Ned


So also what you are saying if a nursing home, private, this would always need 2 supplies from 2 TX UKPN ATS Generator backed and also UPS so surely this would also ensure they have a SPD installed aswell....
 26 September 2017 08:52 AM
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Nedryerson

Posts: 109
Joined: 12 December 2009

Quick thought before going out.

I have been involved with many care homes and none of them had a standby generator. Patient call, lighting, IT, security systems, etc generally battery backed.

However a hospice and a nursing home have different requirements as there are life critical systems running. Indeed, our local hospice has a fully rated standby generator which even keeps the laundry fully operational during a loss of main event.

Ned
 26 September 2017 10:38 AM
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AJJewsbury

Posts: 16114
Joined: 13 August 2003

Second, Surge Protections are generally installed in most if not all now new installations for lightening / overvoltage. Are there any requirements for this or regulations to check or just GN good place?

While SPDs may be more common than they used to be, I think we're still a long way from them being in every new installation. BS 7671 currently only requires them if the supply is by overhead lines and there are more than 25 thunderstorm days per year in the area (which isn't the case for the UK) or if your risk assessment deems them necessary - see section 443.

BTW - SPDs are useless for prolonged overvoltage (e.g. high L-N voltage due to a broken supply N and unbalanced loads).

- Andy.
 26 September 2017 04:16 PM
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Nedryerson

Posts: 109
Joined: 12 December 2009

Lets look at the supplies which you describe as follows:-

Building A had 4 No. Supplies from UKPN TX. This then got changed by others. So, turned into 2 No, Supplies, 1 No. Supply being also a building was sold off the Cut off (DO YOU MEAN ISOLATOR?) is in this demise (building A) and also MCCB also in building A with also meter. (What do you mean by DEMISE?)

Not quite sure what that all means but normally the supply from the transformer would be metered at HV or LV and in this case it would appear that it is/was metered at LV presumably via CT metering.

The usual arrangement downstream would be for a Main LV Switchboard to make it's appearance and I would guess this is where the 4 supplies to LV sub distribution boards in the original building emanated from.

You then say that there is a second meter and ask is this legal ? There would be nothing illegal for a landlord to sub meter to say a group of apartments in a block. This arrangement may have been entered into to avoid DNO charges for providing a new supply into the building which has been sold off.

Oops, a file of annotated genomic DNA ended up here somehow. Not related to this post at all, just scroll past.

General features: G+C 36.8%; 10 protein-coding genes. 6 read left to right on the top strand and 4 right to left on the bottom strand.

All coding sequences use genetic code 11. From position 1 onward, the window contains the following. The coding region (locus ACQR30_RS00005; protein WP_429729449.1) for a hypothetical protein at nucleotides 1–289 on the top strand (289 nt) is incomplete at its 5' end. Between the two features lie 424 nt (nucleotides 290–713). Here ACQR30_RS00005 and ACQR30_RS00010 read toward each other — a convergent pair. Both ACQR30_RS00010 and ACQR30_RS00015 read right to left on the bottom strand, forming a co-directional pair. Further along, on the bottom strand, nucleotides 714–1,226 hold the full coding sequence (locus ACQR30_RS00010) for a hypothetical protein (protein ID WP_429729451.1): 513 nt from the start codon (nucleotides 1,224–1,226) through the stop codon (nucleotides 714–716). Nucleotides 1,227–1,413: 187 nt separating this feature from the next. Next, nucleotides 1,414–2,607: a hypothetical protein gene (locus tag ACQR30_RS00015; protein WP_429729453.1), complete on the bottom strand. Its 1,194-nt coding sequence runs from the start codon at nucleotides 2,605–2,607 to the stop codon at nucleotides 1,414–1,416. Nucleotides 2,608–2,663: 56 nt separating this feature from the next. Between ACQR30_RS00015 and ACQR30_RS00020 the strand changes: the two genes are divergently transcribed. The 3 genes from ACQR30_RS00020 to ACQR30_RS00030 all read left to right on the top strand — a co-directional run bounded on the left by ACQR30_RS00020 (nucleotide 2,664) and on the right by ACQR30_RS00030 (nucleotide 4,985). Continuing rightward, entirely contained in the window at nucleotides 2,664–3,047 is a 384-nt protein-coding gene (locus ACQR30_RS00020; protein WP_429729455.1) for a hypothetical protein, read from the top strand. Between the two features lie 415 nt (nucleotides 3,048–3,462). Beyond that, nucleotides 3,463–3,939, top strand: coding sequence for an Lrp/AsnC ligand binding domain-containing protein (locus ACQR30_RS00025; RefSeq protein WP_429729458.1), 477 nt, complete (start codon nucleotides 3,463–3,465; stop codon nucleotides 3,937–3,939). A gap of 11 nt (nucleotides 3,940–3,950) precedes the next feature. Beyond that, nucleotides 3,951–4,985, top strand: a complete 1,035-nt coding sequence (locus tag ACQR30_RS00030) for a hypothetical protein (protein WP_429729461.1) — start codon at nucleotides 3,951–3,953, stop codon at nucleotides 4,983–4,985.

I am trying to read between the lines here but if you could better describe the network it would be helpful.

Net
 26 September 2017 07:29 PM
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AJJewsbury

Posts: 16114
Joined: 13 August 2003

(What do you mean by DEMISE?)

Not one I knew either, but my dictionary offers 'transfer property for a limited period; lease', which might fit (the other definitions seem to be death related).
- Andy.
 26 September 2017 11:25 PM
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gkenyon

Posts: 4982
Joined: 06 May 2002

Originally posted by: AJJewsbury

Second, Surge Protections are generally installed in most if not all now new installations for lightening / overvoltage. Are there any requirements for this or regulations to check or just GN good place?


While SPDs may be more common than they used to be, I think we're still a long way from them being in every new installation. BS 7671 currently only requires them if the supply is by overhead lines and there are more than 25 thunderstorm days per year in the area (which isn't the case for the UK) or if your risk assessment deems them necessary - see section 443.
It's not that simple. See Note to 443.2. Hence, the DPC to 18th Edition has some modifications to 443.

Just noting that, an interpretation to the 17th Edition (current Regs) might have a different spin in 12 months' time.

The big issue, is that, in reality, the approach for SPDs (and lightning protection in general) needs to be a coordinated approach to BS EN 62305 ... there's more than just the basic "LV power installation" in modern premises, and SPDs on, for example, the data network / telecoms lines may be rendered ineffective by lack of SPDs in the LV electrical installation (and vice-versa) ... which is why it's important to point out that SPDs are required in BS 7671 (and also there are the odd electrical safety requirement for SPDs in the LV installation ).

-------------------------
EUR ING Graham Kenyon CEng MIET TechIOSH
G Kenyon Technology Ltd

Web-Site: www.gkenyontech.com
 27 September 2017 09:01 AM
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Nedryerson

Posts: 109
Joined: 12 December 2009

If we replace DEMISE by PREMISES it makes more sense